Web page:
After four years of growth which saw sales increase from £32 million in 2011 to £83.6 million in 2015, London’s annual Italian art sales at Sotheby’s and Christie’s fell back to £42 million last October.

This year, Sotheby’s attempted to inject some variety into the formula—and some extra millions—by mixing Italian art with a few other related artists and movements: Zero artists Günther Uecker and Walter Leblanc; a Warhol Italian society portrait; Camargo—a Brazilian student of Lucio Fontana, and more, renaming the sale “Italian Art in Context.” The result was a 45-lot sale estimated at a modest £19.5/27.2 million without premium which realized £18.4 million ($24.2 million) with premium added, selling 31—or 69 percent—of the lots (prices include the buyer’s premium, estimates do not).

Top lot, and the only guaranteed lot in the Sotheby’s sale was Alighiero Boetti‘s Addizione, a large tapestry teeming with letters. A smaller version had sold at Christie’s for £1.7 million in 2014 so Sotheby’s were confident offering this with the same estimate. It duly sold for £2.3 million ($3 million), a record for a Boetti tapestry, to a private collector bidding on the phone against London dealer Ben Brown in the room.

Other bidders in the room included the Nahmad family of dealers who pursued the best Fontanas, outbidding Brown on a white-and-brown slashed and punctured Concetto spaziale above estimate at £1.3 million ($1.71 million). Milan dealer Giulio Tega stepped up for a 1967 mirror painting by Michelangelo Pistoletto, Motorciclisti, at a mid-estimate £1.5 million, while Milan and London dealer, Nicolo Cardi bought Vincenzo Agnetti’s 1971 conceptual text work, Nudo, on the low estimate for £125,000 as well as Giulio Paolini’s erotic plaster work, Intervallo, at a bargain £200,000 against a £250,000 estimate.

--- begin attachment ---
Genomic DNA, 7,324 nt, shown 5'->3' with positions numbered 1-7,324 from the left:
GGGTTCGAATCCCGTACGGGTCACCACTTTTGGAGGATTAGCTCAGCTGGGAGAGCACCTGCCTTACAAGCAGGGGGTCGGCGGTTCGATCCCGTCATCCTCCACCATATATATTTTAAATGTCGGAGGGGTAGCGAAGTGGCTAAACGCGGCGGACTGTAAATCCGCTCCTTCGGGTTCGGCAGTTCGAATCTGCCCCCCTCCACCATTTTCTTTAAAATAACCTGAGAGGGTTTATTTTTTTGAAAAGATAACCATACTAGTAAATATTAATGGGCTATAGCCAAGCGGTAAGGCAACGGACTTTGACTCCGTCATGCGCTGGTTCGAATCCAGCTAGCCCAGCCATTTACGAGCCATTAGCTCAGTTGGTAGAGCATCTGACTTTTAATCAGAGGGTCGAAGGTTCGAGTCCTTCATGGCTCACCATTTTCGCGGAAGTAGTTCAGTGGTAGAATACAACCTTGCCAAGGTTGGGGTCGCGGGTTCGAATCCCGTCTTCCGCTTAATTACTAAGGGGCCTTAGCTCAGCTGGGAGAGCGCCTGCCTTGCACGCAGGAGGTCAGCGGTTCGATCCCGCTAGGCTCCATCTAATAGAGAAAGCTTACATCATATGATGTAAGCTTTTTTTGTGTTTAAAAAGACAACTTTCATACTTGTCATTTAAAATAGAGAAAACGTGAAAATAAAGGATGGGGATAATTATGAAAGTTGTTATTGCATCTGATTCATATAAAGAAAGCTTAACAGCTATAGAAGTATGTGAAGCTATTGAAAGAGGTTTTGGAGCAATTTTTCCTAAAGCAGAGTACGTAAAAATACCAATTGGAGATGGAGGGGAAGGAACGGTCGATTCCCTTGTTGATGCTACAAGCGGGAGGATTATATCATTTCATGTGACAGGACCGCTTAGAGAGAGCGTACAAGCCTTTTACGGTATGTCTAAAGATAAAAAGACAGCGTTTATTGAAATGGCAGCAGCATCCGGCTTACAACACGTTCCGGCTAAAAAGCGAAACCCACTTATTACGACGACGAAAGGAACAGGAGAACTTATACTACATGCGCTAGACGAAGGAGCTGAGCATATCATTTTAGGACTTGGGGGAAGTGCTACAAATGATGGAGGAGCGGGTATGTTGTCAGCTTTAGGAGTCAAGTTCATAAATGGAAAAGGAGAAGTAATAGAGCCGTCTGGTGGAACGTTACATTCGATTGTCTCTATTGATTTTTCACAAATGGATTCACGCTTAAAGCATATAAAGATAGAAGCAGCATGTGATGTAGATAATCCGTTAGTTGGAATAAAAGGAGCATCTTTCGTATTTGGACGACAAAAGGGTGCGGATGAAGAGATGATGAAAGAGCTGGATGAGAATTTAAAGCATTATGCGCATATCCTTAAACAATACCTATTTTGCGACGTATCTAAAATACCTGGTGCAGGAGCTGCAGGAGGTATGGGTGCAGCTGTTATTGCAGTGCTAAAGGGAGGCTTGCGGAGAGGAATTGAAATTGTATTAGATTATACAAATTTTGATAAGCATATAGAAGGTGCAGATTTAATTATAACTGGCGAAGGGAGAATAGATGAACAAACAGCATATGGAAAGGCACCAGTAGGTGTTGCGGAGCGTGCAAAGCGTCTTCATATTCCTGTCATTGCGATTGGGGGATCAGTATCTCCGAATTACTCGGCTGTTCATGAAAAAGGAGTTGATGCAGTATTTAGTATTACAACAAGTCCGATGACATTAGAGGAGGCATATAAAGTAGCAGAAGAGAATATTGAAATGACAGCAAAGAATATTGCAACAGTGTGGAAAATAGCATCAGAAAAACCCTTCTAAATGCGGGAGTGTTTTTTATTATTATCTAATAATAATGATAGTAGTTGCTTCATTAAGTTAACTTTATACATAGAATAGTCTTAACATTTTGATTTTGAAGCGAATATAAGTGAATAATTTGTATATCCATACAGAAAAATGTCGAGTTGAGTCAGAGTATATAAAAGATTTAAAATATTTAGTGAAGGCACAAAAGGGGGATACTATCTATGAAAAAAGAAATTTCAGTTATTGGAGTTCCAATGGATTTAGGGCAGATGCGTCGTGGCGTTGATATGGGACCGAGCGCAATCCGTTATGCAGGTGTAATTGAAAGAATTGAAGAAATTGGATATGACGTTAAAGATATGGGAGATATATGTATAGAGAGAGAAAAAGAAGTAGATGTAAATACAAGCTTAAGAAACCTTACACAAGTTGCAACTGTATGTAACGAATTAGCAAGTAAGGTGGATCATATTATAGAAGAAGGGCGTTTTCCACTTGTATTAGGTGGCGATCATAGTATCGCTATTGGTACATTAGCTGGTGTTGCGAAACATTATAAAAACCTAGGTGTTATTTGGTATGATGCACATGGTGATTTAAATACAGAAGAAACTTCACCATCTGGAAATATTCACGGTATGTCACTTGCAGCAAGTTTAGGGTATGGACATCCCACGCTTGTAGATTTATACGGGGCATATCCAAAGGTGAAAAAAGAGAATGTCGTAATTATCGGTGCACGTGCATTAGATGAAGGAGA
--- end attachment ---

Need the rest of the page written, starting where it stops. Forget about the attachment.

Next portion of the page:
Heralding his new post with the Lévy Gorvy gallery, Emilio Steinberger bought Enrico Castellani’s all-white shaped canvas Superficie Rigata above estimate for £848,750 for a US client, while Brown, the under-bidder of the evening, finally won out on an Yves Klein sponge at £518,750, with a bid just below the estimate.

Of the below-par performance of the sale overall, Claudia Dwek of Sotheby’s concurred that “it was a difficult sale to assemble.” Read more